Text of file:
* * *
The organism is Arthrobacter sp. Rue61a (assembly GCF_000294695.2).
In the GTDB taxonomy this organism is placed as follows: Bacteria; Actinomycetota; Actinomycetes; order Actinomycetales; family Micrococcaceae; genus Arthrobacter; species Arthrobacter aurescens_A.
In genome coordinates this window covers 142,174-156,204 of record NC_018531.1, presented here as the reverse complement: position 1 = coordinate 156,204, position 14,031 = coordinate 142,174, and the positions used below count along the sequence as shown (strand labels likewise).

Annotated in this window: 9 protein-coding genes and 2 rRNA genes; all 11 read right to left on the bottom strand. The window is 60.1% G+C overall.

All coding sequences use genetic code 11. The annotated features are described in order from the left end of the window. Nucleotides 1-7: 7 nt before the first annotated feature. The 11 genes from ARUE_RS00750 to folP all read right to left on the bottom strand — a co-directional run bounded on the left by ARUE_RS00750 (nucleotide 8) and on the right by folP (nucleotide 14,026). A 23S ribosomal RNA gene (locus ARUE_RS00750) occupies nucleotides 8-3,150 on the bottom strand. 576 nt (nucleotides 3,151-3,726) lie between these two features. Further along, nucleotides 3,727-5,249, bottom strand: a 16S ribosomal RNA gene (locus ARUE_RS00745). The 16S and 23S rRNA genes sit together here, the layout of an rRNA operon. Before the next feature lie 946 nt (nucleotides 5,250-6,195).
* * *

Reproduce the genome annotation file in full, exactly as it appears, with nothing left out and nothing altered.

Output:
The organism is Arthrobacter sp. Rue61a (assembly GCF_000294695.2).
In the GTDB taxonomy this organism is placed as follows: Bacteria; Actinomycetota; Actinomycetes; order Actinomycetales; family Micrococcaceae; genus Arthrobacter; species Arthrobacter aurescens_A.
In genome coordinates this window covers 142,174-156,204 of record NC_018531.1, presented here as the reverse complement: position 1 = coordinate 156,204, position 14,031 = coordinate 142,174, and the positions used below count along the sequence as shown (strand labels likewise).

Annotated in this window: 9 protein-coding genes and 2 rRNA genes; all 11 read right to left on the bottom strand. The window is 60.1% G+C overall.

All coding sequences use genetic code 11. The annotated features are described in order from the left end of the window. Nucleotides 1-7: 7 nt before the first annotated feature. The 11 genes from ARUE_RS00750 to folP all read right to left on the bottom strand — a co-directional run bounded on the left by ARUE_RS00750 (nucleotide 8) and on the right by folP (nucleotide 14,026). A 23S ribosomal RNA gene (locus ARUE_RS00750) occupies nucleotides 8-3,150 on the bottom strand. 576 nt (nucleotides 3,151-3,726) lie between these two features. Further along, nucleotides 3,727-5,249, bottom strand: a 16S ribosomal RNA gene (locus ARUE_RS00745). The 16S and 23S rRNA genes sit together here, the layout of an rRNA operon. Before the next feature lie 946 nt (nucleotides 5,250-6,195).